Page:The Chinese Empire. A General & Missionary Survey.djvu/307

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Mission in the province, which give promise of turning out bands of thoroughly equipped men to take charge of out-stations, and become pastors of the native churches which are springing up in all parts of the province.

The progress of Mission work in this province may be summarised as follows:—

Prior to 1877 there was no resident Protestant missionary; now, if the main waterway from Ichang in Hupeh to Chengtu, the capital of Szechwan, be followed — a distance of, roughly, 1000 miles — twenty-one walled cities will be found, each with a resident worker, either native or foreign.

If the Great South Road from Chengtu to Tibet be traversed, seven walled cities will be passed within a distance of 300 miles, each of which has either a resident missionary or Chinese evangelist. If the Great North Road from Chengtu to Shensi be taken, eight walled cities will be reached within a journey of 250 miles. Each of these cities is occupied either by the Church Missionary Society or the China Inland Mission.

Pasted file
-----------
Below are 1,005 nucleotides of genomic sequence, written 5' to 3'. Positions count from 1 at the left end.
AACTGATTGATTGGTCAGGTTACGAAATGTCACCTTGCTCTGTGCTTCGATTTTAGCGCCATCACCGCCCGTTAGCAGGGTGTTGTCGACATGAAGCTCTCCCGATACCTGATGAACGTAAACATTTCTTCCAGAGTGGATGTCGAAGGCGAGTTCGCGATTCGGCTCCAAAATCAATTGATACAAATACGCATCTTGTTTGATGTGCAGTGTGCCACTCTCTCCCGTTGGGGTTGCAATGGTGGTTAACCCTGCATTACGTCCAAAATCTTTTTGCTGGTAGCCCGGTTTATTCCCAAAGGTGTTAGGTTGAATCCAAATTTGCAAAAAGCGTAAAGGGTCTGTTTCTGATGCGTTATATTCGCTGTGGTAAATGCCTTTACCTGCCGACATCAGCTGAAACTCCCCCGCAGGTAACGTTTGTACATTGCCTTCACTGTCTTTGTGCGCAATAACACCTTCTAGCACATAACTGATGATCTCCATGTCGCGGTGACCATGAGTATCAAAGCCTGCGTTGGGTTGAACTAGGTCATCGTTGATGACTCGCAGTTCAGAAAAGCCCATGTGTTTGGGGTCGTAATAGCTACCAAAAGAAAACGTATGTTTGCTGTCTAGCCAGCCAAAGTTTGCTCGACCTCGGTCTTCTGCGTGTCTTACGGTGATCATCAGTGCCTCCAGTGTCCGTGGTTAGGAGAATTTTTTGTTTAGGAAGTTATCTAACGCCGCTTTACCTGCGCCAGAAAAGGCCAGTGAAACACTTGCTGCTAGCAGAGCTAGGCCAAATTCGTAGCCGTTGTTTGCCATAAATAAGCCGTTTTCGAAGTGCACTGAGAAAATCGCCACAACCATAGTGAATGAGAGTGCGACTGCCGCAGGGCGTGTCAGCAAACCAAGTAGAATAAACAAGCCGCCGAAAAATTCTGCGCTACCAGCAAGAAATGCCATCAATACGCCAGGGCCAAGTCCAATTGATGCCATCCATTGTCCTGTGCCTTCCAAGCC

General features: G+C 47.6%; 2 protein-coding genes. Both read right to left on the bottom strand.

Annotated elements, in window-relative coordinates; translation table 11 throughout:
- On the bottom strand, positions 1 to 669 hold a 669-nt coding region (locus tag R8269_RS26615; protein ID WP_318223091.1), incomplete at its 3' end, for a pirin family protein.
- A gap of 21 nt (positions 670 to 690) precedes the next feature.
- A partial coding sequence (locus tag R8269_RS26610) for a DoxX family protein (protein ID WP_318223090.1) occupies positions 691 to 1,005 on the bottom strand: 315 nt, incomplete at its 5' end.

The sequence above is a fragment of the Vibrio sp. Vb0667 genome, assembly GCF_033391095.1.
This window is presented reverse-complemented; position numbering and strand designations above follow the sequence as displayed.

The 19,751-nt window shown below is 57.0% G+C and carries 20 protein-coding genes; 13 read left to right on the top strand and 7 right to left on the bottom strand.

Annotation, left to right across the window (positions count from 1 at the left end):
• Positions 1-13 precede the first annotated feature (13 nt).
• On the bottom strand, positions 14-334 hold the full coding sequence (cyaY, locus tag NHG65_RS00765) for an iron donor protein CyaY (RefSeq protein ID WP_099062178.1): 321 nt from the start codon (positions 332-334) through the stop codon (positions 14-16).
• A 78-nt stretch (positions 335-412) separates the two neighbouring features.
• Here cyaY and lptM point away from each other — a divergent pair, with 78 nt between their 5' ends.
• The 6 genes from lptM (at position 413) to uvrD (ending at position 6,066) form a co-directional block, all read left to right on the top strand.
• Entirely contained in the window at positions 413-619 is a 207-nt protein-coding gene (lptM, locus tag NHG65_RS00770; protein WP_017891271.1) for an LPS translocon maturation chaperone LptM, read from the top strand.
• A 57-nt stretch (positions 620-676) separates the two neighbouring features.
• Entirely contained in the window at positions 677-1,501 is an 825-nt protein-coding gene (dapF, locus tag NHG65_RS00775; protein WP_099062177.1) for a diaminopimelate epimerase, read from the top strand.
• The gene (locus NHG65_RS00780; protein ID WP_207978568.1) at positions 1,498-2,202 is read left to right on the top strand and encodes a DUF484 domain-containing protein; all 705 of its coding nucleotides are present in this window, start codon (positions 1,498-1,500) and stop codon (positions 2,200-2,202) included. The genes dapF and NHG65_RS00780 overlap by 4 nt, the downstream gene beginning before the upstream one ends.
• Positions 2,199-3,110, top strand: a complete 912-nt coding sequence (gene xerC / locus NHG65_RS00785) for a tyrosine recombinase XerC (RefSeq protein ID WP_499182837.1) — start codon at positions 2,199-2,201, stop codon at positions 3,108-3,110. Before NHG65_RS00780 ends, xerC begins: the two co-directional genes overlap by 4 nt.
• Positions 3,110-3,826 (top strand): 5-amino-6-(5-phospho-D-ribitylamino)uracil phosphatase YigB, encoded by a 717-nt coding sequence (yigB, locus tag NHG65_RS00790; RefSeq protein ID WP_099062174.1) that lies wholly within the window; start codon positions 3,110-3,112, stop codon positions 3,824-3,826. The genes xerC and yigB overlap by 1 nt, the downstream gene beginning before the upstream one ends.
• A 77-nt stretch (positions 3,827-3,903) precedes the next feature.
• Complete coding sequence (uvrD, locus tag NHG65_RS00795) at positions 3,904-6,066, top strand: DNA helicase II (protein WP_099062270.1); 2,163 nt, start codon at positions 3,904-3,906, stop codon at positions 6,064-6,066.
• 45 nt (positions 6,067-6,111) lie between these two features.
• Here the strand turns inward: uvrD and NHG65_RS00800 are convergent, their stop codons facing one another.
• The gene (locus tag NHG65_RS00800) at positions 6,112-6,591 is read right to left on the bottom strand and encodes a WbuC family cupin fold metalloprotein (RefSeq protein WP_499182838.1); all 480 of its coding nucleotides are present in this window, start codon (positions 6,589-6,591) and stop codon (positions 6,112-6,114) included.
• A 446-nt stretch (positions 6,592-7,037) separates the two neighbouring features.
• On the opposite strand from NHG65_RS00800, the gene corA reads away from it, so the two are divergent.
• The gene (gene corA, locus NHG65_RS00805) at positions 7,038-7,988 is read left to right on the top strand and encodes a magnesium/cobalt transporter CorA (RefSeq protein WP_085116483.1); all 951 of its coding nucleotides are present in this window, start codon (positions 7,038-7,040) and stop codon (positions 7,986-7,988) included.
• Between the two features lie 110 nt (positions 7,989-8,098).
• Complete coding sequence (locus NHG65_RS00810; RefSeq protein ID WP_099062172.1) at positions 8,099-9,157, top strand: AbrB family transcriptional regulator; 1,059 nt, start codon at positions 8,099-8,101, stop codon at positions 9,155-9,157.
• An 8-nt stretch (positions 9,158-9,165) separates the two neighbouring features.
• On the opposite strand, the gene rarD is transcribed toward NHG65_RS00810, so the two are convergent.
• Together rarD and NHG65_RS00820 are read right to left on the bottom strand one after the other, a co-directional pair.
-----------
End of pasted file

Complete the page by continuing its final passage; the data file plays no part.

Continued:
Should the Great East Road from Chengtu to the treaty port of Chungking be chosen — a road passing right through the heart of the province with its teeming population and eight walled cities— the cities would be found occupied by the American Methodist Episcopal Mission. Further, on the mid -province waterways — the three rivers running from the east of the province down towards Chungking — fifteen of the twenty cities located there are worked by various Societies. Nevertheless, there are some three thousand towns and villages still unoccupied.